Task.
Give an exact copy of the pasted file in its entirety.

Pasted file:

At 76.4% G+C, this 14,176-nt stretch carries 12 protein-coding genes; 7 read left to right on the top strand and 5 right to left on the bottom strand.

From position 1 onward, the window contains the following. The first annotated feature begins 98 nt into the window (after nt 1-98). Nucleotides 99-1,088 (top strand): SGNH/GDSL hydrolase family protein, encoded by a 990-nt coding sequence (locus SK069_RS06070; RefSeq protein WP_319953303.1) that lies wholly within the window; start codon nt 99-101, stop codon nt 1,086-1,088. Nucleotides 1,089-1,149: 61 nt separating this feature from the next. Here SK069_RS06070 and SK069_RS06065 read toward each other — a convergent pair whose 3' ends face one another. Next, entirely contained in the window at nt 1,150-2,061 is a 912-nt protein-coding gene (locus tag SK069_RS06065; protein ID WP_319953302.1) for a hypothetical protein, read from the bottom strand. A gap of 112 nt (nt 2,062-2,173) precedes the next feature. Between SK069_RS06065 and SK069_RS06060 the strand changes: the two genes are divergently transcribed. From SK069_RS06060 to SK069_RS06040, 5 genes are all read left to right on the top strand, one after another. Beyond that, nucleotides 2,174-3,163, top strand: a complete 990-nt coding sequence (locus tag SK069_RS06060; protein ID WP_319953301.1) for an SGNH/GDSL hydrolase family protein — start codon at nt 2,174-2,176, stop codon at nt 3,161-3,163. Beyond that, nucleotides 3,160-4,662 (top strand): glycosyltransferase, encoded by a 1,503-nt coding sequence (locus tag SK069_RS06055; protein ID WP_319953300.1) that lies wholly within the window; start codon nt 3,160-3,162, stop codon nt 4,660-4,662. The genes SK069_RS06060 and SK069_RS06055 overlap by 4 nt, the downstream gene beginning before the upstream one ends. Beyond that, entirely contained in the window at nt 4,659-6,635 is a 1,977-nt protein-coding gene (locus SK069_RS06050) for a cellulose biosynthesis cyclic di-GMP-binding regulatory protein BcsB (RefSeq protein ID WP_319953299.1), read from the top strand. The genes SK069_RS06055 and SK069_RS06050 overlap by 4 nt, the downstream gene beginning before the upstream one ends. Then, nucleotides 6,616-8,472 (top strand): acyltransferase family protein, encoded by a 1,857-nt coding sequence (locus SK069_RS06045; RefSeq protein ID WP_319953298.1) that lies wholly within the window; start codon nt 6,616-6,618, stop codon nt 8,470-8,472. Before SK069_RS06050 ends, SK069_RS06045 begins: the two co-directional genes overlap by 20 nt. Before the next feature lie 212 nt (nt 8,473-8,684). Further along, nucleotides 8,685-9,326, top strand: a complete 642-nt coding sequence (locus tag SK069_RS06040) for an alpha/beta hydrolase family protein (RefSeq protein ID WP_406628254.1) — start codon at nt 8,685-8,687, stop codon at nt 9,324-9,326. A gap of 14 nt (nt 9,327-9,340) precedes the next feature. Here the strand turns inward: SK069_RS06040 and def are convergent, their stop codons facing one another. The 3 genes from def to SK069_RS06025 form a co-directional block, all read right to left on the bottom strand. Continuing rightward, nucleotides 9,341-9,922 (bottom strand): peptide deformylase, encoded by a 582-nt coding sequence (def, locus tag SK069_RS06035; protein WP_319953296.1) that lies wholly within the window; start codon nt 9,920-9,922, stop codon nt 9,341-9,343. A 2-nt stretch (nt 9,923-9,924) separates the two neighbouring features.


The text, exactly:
At 76.4% G+C, this 14,176-nt stretch carries 12 protein-coding genes; 7 read left to right on the top strand and 5 right to left on the bottom strand.

From position 1 onward, the window contains the following. The first annotated feature begins 98 nt into the window (after nt 1-98). Nucleotides 99-1,088 (top strand): SGNH/GDSL hydrolase family protein, encoded by a 990-nt coding sequence (locus SK069_RS06070; RefSeq protein WP_319953303.1) that lies wholly within the window; start codon nt 99-101, stop codon nt 1,086-1,088. Nucleotides 1,089-1,149: 61 nt separating this feature from the next. Here SK069_RS06070 and SK069_RS06065 read toward each other — a convergent pair whose 3' ends face one another. Next, entirely contained in the window at nt 1,150-2,061 is a 912-nt protein-coding gene (locus tag SK069_RS06065; protein ID WP_319953302.1) for a hypothetical protein, read from the bottom strand. A gap of 112 nt (nt 2,062-2,173) precedes the next feature. Between SK069_RS06065 and SK069_RS06060 the strand changes: the two genes are divergently transcribed. From SK069_RS06060 to SK069_RS06040, 5 genes are all read left to right on the top strand, one after another. Beyond that, nucleotides 2,174-3,163, top strand: a complete 990-nt coding sequence (locus tag SK069_RS06060; protein ID WP_319953301.1) for an SGNH/GDSL hydrolase family protein — start codon at nt 2,174-2,176, stop codon at nt 3,161-3,163. Beyond that, nucleotides 3,160-4,662 (top strand): glycosyltransferase, encoded by a 1,503-nt coding sequence (locus tag SK069_RS06055; protein ID WP_319953300.1) that lies wholly within the window; start codon nt 3,160-3,162, stop codon nt 4,660-4,662. The genes SK069_RS06060 and SK069_RS06055 overlap by 4 nt, the downstream gene beginning before the upstream one ends. Beyond that, entirely contained in the window at nt 4,659-6,635 is a 1,977-nt protein-coding gene (locus SK069_RS06050) for a cellulose biosynthesis cyclic di-GMP-binding regulatory protein BcsB (RefSeq protein ID WP_319953299.1), read from the top strand. The genes SK069_RS06055 and SK069_RS06050 overlap by 4 nt, the downstream gene beginning before the upstream one ends. Then, nucleotides 6,616-8,472 (top strand): acyltransferase family protein, encoded by a 1,857-nt coding sequence (locus SK069_RS06045; RefSeq protein ID WP_319953298.1) that lies wholly within the window; start codon nt 6,616-6,618, stop codon nt 8,470-8,472. Before SK069_RS06050 ends, SK069_RS06045 begins: the two co-directional genes overlap by 20 nt. Before the next feature lie 212 nt (nt 8,473-8,684). Further along, nucleotides 8,685-9,326, top strand: a complete 642-nt coding sequence (locus tag SK069_RS06040) for an alpha/beta hydrolase family protein (RefSeq protein ID WP_406628254.1) — start codon at nt 8,685-8,687, stop codon at nt 9,324-9,326. A gap of 14 nt (nt 9,327-9,340) precedes the next feature. Here the strand turns inward: SK069_RS06040 and def are convergent, their stop codons facing one another. The 3 genes from def to SK069_RS06025 form a co-directional block, all read right to left on the bottom strand. Continuing rightward, nucleotides 9,341-9,922 (bottom strand): peptide deformylase, encoded by a 582-nt coding sequence (def, locus tag SK069_RS06035; protein WP_319953296.1) that lies wholly within the window; start codon nt 9,920-9,922, stop codon nt 9,341-9,343. A 2-nt stretch (nt 9,923-9,924) separates the two neighbouring features.